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"Larry Bird is Larry Bird," says Claggett, who coaches the McCluer High School boys' team during the school year. "I understood exactly where he was coming from."
"I feel the same way," says Tyler. "But if you've got game, you've got game."
Tyler Hansbrough's got game, though there are deficiencies in his arsenal. (In fact, he goes so far as to jot down his shortcomings after each tournament.) Still in need of improvement are his perimeter moves, outside shooting, on-ball defense and a nagging habit of dribbling unnecessarily before shooting from close range, which often allows opponents to foul him before he can convert an easy two.
One critique trumpeted by Web pundits rings false: that Tyler lacks athleticism. Any kid who can execute a between-the-legs-in-midair helicopter slam to win his state tournament's dunk contest does not want for raw athletic ability. The critique is lazy, an age-old stereotype of the white basketball player that's as stale as calling black football quarterbacks dumb.
If anything, says Eagles assistant Eric Long, Tyler should maybe open himself up to the prospect of playing more pickup games (according to Gene Hansbrough, Tyler loathes them, in contrast to Ben). Doing so when there's nothing on the line would allow him to experiment and to improve the instinctive nature of his game.
"Tyler's not a fluid athlete," Long elaborates. "He's more of a mechanical athlete. He needs a go-to move in the post, but he'll run through a wall to get better."
That's what makes Hansbrough the number-one player in his class -- and what makes that ranking so peculiar. Most top-ranked prep stars -- like, say, LeBron James and Dwight Howard, the NBA draft's last two number-one picks -- are jaw-dropping athletic specimens who will improve via maturity and refinement of their raw talent.
The NBA has never plucked a player like Tyler Hansbrough directly from the high-school ranks.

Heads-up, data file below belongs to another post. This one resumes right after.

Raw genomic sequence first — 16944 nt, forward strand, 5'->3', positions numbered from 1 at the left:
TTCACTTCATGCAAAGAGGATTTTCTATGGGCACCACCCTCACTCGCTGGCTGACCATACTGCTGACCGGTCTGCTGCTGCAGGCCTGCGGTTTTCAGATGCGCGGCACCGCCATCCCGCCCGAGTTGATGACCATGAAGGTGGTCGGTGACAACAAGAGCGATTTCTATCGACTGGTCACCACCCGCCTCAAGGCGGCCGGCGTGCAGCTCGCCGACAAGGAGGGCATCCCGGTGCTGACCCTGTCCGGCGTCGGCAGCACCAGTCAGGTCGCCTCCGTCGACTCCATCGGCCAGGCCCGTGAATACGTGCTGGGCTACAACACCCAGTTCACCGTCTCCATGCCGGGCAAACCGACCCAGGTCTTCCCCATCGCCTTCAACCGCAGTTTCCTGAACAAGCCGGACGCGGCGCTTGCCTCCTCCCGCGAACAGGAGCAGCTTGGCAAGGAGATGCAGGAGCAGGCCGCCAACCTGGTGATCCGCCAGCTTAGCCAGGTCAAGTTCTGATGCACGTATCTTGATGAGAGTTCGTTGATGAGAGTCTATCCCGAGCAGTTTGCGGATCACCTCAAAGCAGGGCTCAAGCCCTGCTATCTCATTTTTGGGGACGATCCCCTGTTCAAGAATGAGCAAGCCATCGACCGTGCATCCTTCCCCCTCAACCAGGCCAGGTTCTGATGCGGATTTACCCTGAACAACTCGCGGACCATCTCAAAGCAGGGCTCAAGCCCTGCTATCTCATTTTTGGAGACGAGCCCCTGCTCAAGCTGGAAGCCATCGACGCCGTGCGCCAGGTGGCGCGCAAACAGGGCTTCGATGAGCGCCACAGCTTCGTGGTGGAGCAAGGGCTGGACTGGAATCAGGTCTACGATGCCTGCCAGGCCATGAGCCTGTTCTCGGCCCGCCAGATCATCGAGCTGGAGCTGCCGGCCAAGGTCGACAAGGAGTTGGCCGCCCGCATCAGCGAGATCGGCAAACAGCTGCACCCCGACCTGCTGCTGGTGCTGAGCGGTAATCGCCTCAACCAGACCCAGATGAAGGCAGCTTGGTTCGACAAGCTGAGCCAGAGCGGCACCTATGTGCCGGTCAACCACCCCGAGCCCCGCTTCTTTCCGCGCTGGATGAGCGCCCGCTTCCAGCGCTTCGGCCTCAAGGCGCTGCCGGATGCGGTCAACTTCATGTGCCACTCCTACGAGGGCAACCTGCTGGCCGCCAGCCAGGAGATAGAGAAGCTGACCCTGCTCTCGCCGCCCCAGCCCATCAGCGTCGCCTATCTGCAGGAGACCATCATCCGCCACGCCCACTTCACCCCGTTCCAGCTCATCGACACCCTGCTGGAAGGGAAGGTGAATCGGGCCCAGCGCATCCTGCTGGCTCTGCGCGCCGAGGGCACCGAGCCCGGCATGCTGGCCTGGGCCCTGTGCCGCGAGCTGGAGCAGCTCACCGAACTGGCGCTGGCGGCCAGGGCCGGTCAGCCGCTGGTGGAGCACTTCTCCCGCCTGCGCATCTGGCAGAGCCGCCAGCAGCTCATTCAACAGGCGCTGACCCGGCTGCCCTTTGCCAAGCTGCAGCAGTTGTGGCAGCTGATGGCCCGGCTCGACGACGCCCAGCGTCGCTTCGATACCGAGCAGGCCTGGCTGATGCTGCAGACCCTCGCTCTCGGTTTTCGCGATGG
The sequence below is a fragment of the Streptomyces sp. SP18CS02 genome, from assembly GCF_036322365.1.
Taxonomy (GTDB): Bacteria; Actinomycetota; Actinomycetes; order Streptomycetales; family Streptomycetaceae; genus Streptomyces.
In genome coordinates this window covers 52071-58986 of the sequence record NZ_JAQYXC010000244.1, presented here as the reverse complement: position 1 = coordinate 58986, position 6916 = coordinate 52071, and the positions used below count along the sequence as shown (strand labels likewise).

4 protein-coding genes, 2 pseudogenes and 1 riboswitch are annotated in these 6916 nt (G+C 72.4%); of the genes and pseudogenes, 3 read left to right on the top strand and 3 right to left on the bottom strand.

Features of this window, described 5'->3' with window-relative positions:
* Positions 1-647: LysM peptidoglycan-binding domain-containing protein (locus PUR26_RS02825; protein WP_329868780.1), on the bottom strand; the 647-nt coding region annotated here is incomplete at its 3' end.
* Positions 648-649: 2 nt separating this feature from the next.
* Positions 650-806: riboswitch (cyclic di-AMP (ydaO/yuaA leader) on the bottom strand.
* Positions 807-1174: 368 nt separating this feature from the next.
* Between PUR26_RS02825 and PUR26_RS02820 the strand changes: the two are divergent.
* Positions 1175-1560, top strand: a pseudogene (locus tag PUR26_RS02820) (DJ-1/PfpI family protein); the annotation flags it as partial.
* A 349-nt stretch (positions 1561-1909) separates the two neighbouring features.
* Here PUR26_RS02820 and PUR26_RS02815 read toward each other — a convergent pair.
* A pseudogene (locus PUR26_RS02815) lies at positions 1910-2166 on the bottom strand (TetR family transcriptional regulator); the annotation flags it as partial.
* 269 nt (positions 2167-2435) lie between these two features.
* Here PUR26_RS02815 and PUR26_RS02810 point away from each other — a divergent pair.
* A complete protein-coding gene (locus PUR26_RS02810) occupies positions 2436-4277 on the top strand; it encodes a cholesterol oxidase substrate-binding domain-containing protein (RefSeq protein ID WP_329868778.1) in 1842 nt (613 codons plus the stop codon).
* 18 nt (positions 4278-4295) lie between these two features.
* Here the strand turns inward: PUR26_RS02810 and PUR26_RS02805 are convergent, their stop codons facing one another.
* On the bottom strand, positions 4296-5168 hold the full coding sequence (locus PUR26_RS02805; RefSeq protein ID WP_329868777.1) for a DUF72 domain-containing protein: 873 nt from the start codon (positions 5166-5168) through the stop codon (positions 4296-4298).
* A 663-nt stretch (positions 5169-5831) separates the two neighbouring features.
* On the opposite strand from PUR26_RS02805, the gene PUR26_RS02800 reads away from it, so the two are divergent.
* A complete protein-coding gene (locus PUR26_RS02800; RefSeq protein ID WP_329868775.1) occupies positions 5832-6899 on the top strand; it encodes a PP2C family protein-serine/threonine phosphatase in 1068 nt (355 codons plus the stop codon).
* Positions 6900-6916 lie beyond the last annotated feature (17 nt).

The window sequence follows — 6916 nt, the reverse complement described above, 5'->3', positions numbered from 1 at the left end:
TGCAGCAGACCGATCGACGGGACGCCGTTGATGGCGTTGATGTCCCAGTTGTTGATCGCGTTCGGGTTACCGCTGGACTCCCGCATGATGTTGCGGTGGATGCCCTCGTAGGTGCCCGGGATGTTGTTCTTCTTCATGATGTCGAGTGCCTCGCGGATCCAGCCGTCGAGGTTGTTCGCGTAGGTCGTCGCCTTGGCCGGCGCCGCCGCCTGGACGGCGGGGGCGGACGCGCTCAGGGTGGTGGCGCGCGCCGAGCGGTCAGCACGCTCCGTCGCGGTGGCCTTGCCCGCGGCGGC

In fact, only once did a white American prep player go straight to the pros: seven-foot-one Southern California schoolboy Robert Swift, whom Seattle selected twelfth overall in this past June's NBA draft.
But pure centers, recruiting expert Bob Gibbons points out, have always made pro scouts salivate. Not so white power-forward prospects.
"The thing Robert Swift has is he's a true back-to-the-basket player," says Gibbons, a North Carolina-based scout. "That's a vanishing species. With Tyler, I could see him being a late-first-round pick. But to me, he would benefit from going to college first. He gets a lot of bonus points on sheer determination. Every time he gets the ball inside, he's either going to make the basket or get fouled. His thing is getting offensive rebounds. He's a blue-collar worker who needs to polish his game."
"Of all the elite players I've ever seen, [Tyler] is the hardest worker," observes local broadcaster Frank Cusumano, who played on the undefeated 1979 state champion DeSmet High School team alongside future Mizzou and NBA great Steve Stipanovich. "Rarely do you get white-collar ability with that blue-collar work ethic. You expect that kind of work ethic out of some six-three fringe player who plays offensive line in football and then comes out for the basketball team. You don't expect it from a six-nine gazelle."
In sum, the experts profile Tyler as a dominant hustle player. Best-case scenario: He adds a few inches (his father, who operated on Tyler's ankles after an injury last year, says that's more than likely) and a half-dozen post moves and develops into the next Kevin McHale. Worst-case scenario: He keeps hustling and becomes the next Brian Cardinal. Which really isn't all that bad. Cardinal, a former Purdue University star, recently signed a six-year, $39 million contract with Jerry West's Memphis Grizzlies, based largely on his willingness to crash the backboards and hit the deck in search of loose balls for his previous employer, the Golden State Warriors.
"Right now [Tyler] can always run to the block and score on you or get to the free-throw line," says PBHS coach Pattillo. "He hasn't had the chance to develop the rest of his game. The one thing about Tyler, wherever he goes, is that he's gonna pick up on a lot of things you don't see him do right now, and he's gonna be good at 'em."
If Hansbrough opts to declare himself eligible for the draft next summer, he'll be basing an irrevocable decision on the hyperbolic advice of pro scouts, agents and pundits.
"If you're not guaranteed mid- to high first round, you're really playing roulette," says Randy Blake, the NBA's assistant director of scouting.
Tyler's situation is far different from that of, say, Darius Miles, the former East St. Louis High phenom and lottery pick whose jump from high school to the NBA was motivated in large part by his family's financial situation combined with his poor academic record. Tyler is a B-plus student who'd be likely to gain admission to a four-year university even without his basketball prowess, and he was born into a financially secure family.
Of course, as his dad points out, there's financial security, and then there's the fiscal Fort Knox showered upon NBA first-rounders.